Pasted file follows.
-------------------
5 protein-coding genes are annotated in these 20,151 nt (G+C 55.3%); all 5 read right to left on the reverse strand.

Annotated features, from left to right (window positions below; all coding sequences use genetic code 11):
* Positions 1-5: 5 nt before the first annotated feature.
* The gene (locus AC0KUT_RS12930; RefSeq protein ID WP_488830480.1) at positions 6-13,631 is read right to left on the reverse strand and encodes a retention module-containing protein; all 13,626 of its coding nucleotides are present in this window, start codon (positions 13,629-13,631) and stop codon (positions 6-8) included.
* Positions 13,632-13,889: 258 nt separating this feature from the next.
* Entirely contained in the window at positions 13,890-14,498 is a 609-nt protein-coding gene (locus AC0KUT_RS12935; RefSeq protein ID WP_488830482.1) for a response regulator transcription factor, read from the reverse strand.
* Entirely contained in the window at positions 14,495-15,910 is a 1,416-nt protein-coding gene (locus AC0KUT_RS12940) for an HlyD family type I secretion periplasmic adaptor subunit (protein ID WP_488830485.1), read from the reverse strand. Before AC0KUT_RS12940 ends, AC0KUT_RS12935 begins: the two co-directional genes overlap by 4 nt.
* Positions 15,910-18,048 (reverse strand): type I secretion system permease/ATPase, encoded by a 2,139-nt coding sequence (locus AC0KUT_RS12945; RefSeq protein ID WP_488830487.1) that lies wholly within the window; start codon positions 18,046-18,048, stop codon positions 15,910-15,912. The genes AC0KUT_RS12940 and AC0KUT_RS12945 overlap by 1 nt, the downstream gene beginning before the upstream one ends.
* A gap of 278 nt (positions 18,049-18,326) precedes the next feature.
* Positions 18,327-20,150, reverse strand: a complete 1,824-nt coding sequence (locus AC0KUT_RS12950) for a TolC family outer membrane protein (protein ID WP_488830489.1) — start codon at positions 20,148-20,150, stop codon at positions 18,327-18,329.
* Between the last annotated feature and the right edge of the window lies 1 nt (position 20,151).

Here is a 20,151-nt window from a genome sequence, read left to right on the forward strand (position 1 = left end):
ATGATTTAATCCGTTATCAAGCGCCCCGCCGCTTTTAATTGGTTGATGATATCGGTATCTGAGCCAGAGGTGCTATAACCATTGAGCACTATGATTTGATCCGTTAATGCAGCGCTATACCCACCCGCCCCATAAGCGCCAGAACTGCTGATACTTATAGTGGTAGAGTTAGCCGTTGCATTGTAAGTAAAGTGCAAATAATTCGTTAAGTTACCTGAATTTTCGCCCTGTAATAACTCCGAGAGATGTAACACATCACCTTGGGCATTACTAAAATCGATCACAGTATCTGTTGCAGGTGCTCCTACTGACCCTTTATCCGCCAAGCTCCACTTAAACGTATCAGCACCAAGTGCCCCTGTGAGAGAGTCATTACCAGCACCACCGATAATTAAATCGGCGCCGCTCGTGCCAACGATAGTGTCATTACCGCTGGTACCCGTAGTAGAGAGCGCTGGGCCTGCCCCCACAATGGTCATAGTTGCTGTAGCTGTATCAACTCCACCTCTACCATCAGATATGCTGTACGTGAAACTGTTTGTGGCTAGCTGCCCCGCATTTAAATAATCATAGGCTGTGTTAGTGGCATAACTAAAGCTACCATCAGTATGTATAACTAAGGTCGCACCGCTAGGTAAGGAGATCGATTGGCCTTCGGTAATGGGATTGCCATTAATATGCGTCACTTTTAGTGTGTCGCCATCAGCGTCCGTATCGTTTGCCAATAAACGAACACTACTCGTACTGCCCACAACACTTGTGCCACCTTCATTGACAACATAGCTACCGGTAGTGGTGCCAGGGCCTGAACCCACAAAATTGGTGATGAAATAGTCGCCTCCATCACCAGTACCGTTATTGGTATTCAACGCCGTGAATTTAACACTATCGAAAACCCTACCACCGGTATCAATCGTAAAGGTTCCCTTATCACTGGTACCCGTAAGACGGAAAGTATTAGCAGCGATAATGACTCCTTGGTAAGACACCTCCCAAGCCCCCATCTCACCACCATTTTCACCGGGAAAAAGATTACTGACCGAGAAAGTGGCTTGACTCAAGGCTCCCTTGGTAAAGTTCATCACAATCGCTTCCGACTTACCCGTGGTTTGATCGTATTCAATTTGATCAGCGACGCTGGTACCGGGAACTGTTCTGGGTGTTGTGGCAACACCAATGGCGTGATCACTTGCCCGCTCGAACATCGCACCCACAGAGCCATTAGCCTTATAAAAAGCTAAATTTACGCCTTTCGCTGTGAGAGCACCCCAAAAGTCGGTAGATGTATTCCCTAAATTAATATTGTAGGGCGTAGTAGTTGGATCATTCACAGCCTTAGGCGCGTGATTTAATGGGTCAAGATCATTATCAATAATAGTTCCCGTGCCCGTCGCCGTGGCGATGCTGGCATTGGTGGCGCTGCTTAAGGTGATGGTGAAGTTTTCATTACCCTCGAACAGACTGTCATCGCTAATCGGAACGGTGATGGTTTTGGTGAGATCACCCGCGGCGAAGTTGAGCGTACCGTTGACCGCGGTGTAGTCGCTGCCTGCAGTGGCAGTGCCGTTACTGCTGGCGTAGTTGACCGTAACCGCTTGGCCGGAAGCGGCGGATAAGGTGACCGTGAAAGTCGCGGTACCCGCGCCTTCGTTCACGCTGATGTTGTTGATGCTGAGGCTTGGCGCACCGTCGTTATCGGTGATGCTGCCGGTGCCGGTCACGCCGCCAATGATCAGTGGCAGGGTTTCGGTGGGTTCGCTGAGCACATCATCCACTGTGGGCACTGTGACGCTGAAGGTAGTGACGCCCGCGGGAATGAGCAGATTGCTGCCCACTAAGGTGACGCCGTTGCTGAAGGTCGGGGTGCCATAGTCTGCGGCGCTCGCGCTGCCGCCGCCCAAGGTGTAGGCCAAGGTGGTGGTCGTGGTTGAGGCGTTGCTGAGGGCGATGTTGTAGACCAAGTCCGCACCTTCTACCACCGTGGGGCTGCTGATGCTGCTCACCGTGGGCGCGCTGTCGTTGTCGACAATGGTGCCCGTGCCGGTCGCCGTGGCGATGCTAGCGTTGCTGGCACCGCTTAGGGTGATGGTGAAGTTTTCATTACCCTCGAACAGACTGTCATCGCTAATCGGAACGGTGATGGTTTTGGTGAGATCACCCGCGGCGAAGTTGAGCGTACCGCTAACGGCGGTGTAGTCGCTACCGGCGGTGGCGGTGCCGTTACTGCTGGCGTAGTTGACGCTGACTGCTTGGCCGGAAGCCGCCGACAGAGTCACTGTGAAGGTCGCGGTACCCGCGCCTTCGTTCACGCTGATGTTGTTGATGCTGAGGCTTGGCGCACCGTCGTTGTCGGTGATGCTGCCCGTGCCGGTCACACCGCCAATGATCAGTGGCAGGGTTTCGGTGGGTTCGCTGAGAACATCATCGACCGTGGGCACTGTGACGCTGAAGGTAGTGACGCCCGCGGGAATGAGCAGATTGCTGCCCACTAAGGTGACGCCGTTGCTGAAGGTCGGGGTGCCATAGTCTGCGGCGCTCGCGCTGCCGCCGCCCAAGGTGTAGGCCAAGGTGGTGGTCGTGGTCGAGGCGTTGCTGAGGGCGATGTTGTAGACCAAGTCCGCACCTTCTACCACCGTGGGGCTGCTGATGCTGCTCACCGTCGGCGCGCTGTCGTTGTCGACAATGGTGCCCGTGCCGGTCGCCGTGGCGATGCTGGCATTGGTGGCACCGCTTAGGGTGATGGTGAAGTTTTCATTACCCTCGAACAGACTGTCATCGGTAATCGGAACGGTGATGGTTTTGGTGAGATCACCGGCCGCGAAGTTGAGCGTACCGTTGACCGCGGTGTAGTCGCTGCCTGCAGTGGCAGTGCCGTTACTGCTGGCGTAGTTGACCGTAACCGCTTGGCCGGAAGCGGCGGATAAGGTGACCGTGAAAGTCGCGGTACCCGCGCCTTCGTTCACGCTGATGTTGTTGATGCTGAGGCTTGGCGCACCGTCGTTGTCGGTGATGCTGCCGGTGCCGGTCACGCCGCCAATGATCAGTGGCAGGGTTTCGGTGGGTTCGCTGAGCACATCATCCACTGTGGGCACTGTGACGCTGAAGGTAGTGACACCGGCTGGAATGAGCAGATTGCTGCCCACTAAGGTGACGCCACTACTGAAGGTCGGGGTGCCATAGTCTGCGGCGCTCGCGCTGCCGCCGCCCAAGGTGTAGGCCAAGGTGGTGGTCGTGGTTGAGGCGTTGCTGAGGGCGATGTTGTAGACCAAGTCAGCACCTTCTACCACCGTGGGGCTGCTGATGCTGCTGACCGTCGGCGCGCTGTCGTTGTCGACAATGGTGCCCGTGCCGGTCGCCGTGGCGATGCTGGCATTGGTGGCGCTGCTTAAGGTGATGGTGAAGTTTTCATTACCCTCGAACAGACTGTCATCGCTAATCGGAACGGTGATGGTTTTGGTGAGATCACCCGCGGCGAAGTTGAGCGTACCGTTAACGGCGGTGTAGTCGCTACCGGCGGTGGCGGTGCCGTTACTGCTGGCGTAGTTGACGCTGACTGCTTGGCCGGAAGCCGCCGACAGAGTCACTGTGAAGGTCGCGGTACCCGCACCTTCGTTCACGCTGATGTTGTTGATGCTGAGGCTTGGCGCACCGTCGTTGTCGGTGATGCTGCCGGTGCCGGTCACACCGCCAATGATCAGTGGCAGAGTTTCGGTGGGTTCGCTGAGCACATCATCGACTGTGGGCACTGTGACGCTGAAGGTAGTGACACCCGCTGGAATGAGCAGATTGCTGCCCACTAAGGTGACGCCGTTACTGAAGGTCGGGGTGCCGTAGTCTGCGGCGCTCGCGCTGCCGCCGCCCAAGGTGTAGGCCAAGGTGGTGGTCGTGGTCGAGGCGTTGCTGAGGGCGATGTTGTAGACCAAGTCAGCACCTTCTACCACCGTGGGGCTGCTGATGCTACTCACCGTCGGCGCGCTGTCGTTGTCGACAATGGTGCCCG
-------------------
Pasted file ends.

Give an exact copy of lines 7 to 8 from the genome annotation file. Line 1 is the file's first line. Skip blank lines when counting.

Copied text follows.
* Entirely contained in the window at positions 14,495-15,910 is a 1,416-nt protein-coding gene (locus AC0KUT_RS12940) for an HlyD family type I secretion periplasmic adaptor subunit (protein ID WP_488830485.1), read from the reverse strand. Before AC0KUT_RS12940 ends, AC0KUT_RS12935 begins: the two co-directional genes overlap by 4 nt.
* Positions 15,910-18,048 (reverse strand): type I secretion system permease/ATPase, encoded by a 2,139-nt coding sequence (locus AC0KUT_RS12945; RefSeq protein ID WP_488830487.1) that lies wholly within the window; start codon positions 18,046-18,048, stop codon positions 15,910-15,912. The genes AC0KUT_RS12940 and AC0KUT_RS12945 overlap by 1 nt, the downstream gene beginning before the upstream one ends.